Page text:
The script is called with two or (optionally) three parameters. The first parameter is the account name. The second is the domain name. The third is the text (or image tag) that will be used for the link text — something like “mail me”. If the third parameter is not present, the e-mail address itself is inserted as the text.

And it would be great if there were a plug-in that inserted this into Movable Type so that it automatically re-coded e-mail addresses in the main content and in comments.


For the past few days, I’ve been wrestling with the problem of creating a simple order-tracking system for my side business lately, and after trying out a few different candidates, I felt as if they’d all take too much work to get something that was almost — but not quite — right. I sighed wistfully “I could build exactly what I want in Hypercard.”

Alas, Hypercard is a mothballed product. You can still buy it (somewhat to my amazement), but it hasn’t been updated in years, and certainly doesn’t run under OS X. It does run under OS 9, but I haven’t installed that.

So it was with great hope that I started fooling with Supercard today. Hope that was dashed. Supercard seems like a decent product in its way, but it’s just different enough from Hypercard to make some things that were easy in HC to be like pulling teeth in SC — as if it is trying to emulate HC in a superficial way without really partaking of its more fundamental structures. It lacks some of the handy coder features that HC had — that allowed you to watch variables as a script executed, shortcuts to break into certain script-editing windows, etc. It also has some minor but infuriating bugs. The differences and shortcomings are just enough to make me throw up my hands in frustration.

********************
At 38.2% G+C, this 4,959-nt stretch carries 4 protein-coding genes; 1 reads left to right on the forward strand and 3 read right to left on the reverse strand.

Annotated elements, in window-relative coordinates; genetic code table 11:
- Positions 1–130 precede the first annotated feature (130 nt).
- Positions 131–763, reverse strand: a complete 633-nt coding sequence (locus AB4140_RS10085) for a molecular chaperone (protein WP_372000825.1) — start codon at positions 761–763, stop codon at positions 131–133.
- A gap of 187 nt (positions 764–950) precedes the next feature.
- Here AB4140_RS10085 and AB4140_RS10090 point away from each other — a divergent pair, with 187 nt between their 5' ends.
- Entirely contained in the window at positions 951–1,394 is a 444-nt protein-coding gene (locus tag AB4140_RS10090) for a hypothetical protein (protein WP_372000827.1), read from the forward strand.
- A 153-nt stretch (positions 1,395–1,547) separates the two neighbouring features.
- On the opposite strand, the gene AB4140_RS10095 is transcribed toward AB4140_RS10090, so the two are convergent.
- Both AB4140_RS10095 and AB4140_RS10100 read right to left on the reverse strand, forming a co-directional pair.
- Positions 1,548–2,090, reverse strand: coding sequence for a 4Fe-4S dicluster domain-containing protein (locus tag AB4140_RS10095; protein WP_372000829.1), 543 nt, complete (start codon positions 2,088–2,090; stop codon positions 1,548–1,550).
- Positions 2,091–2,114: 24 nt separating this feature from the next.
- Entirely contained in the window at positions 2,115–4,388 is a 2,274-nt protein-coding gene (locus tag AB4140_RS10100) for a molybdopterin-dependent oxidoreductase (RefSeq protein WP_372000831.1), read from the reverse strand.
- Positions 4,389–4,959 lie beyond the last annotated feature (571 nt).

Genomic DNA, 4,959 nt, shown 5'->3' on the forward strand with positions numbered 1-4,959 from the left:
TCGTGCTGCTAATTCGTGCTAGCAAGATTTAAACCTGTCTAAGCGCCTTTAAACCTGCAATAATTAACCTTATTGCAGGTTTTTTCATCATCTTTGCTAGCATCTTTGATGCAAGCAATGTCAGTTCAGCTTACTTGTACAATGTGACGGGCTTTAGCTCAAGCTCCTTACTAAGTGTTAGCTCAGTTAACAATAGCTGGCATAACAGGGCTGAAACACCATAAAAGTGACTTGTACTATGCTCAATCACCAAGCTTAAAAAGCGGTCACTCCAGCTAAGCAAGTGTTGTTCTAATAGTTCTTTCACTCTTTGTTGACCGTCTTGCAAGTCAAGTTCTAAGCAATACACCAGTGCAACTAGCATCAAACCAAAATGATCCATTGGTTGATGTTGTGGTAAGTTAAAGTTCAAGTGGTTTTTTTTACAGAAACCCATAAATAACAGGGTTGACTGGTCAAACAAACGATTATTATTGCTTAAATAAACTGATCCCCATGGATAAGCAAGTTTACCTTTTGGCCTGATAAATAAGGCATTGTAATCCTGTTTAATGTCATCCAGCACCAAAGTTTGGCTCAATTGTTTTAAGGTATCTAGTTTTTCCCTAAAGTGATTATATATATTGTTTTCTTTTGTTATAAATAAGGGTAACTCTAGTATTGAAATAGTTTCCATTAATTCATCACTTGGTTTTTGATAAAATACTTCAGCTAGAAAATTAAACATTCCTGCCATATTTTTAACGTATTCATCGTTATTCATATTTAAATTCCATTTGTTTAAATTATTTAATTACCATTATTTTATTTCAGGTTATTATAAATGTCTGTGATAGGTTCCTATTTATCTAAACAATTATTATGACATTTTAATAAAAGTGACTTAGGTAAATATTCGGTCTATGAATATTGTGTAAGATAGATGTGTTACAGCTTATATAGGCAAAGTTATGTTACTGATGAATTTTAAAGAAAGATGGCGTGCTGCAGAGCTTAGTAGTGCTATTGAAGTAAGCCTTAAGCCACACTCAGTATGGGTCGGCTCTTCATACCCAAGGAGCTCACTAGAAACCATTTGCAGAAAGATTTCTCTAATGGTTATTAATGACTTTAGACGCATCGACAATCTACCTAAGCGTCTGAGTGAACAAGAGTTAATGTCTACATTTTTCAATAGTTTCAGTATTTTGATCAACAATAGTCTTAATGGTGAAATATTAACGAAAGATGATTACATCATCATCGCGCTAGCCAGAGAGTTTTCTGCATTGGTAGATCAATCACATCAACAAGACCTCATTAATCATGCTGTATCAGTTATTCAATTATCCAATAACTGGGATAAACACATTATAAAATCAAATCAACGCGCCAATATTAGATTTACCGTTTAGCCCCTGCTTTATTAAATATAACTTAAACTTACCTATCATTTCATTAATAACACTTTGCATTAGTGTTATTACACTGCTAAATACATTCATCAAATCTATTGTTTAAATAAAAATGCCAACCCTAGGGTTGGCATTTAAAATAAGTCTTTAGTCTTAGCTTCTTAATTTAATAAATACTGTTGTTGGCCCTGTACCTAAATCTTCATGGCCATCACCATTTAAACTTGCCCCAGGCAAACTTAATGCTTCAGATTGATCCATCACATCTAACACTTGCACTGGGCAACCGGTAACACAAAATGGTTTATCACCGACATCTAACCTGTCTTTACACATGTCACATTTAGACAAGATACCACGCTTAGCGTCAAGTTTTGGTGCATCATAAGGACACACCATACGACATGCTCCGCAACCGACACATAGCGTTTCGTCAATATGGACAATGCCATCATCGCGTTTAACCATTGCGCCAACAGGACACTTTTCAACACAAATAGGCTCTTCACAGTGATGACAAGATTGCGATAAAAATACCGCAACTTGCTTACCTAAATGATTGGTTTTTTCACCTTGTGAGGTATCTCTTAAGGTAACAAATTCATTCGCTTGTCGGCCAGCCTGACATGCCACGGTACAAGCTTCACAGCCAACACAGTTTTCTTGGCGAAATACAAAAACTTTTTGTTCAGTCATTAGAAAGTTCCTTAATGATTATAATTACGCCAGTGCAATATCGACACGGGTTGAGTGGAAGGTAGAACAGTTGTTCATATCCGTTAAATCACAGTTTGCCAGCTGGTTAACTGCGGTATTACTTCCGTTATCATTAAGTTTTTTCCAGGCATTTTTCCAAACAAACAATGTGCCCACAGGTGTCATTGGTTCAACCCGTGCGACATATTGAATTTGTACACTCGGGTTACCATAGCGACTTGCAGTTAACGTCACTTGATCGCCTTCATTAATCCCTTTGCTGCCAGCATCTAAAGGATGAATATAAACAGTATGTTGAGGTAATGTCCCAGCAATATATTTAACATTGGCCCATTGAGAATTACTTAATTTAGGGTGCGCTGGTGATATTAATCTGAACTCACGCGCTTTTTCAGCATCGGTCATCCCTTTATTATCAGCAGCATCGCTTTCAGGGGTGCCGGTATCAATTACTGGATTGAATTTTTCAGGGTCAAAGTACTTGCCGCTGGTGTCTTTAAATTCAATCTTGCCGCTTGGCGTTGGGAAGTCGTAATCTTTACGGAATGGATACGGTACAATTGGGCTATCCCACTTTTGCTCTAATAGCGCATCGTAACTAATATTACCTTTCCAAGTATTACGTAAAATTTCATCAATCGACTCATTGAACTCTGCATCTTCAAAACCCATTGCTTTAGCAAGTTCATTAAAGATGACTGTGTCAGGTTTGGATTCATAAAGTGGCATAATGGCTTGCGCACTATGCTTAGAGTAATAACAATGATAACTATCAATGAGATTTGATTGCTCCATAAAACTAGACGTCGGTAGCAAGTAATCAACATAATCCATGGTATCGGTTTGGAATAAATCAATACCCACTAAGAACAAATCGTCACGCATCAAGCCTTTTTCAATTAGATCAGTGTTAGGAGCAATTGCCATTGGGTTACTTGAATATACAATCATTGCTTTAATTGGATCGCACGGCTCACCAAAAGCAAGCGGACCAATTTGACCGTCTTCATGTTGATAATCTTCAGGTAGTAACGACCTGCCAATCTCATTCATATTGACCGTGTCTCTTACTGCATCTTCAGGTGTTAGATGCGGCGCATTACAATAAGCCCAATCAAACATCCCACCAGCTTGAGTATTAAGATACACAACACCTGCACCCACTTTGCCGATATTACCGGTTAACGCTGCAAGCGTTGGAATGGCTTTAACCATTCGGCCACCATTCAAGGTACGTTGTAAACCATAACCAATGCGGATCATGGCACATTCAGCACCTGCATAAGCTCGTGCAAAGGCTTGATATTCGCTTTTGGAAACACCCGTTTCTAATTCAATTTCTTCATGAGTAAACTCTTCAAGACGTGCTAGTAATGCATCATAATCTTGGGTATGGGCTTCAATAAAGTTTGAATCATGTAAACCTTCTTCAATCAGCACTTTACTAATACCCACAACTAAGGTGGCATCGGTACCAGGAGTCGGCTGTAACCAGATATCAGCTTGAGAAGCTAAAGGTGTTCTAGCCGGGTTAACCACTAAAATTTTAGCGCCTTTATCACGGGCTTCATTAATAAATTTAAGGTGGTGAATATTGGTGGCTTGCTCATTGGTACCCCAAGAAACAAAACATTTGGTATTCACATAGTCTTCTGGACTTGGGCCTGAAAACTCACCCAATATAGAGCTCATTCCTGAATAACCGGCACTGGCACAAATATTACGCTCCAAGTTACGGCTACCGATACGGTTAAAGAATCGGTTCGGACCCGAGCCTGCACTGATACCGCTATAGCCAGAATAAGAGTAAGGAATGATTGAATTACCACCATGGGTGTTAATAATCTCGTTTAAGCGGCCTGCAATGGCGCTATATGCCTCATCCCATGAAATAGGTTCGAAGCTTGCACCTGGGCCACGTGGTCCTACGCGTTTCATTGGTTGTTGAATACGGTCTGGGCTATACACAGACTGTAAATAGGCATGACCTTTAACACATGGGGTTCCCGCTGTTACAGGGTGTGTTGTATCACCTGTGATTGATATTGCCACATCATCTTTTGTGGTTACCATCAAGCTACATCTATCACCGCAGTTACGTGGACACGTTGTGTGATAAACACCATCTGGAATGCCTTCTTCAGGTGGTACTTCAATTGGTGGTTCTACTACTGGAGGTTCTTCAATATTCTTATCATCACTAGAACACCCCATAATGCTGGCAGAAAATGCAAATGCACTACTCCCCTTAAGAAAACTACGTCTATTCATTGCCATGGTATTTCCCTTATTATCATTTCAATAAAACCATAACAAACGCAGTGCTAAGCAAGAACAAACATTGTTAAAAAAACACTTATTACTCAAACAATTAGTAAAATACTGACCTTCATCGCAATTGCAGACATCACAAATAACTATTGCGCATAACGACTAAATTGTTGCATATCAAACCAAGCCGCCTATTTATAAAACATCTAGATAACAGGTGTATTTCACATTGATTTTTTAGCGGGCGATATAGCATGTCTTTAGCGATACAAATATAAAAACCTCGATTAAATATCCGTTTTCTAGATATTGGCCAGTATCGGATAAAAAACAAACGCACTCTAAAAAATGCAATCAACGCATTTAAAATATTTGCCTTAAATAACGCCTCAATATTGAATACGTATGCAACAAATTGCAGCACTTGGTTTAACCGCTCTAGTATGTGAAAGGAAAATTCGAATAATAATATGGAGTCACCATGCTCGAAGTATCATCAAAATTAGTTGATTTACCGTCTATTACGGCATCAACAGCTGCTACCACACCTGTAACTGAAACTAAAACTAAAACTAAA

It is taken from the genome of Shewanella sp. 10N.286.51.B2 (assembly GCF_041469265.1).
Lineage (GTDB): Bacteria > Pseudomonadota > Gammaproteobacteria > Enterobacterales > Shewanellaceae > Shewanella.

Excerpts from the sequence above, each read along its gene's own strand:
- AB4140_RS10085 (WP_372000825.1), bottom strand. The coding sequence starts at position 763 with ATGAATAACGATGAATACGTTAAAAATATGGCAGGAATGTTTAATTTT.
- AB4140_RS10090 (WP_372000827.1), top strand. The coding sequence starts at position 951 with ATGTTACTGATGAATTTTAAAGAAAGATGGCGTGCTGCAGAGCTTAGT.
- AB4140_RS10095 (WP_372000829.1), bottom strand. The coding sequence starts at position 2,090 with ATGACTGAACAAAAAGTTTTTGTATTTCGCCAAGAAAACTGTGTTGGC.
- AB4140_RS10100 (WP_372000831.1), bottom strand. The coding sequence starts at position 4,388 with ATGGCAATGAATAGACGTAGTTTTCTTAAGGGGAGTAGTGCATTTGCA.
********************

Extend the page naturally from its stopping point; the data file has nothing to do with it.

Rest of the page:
Maybe I’ll re-install OS 9 on my machine, just so I can run Hypercard.

Interface uniformity

Steven Berliner Johnson writes on the contrast between Apple’s trend towards using specialized apps–iApps–to handle different media types, and Microsoft’s rumored move towards integrating everything into one do-it-all file manager. This sounds a lot like the BeOS file system, actually.

This is a false distinction, in a way. While iTunes (for example) provides a certain lens onto the files it manages, and a handy one at that, it doesn’t eliminate the value of a good file manager. Indeed, the current version of iTunes can help keep your music directory organized in the Finder–as long as you like it’s organization scheme–and there are scripts that can let you organize different, if you don’t. iPhoto is a program I don’t use at all because it doesn’t leave my photos in their original JPEG format–it merges a bunch of photos into a single monolithic file, which I don’t like. (Many people choose their e-mail client based on how it manages files as well.) I can certainly see how iPhoto would be useful, but I don’t like being locked in–it makes it easy, as long as you do things its way. (It only communicates with one photo-hosting website, also.) Umberto Eco once wrote that the Mac is “Catholic” in its insistence that there is one way to do things. This isn’t always true on the Mac (though with the Unix underpinnings, in some ways it is moreso now), but iPhoto is definitely “Catholic.”

Johnson writes

Consider the default layout of iPhoto, which shows you a broad mosaic of all your digital photos scaled to fit the size of your screen. If you have more than a couple hundred pictures, this means each image is the size of a thumbtack, but Apple includes a handy zoom tool that lets you instantly zoom in and out to focus on a particular batch of images. It’s much easier to find the photo you’re looking for by scanning iPhoto’s mosaic than it is to pore over document names in a directory overview. (It also happens to look very cool, particularly the zooming effect.)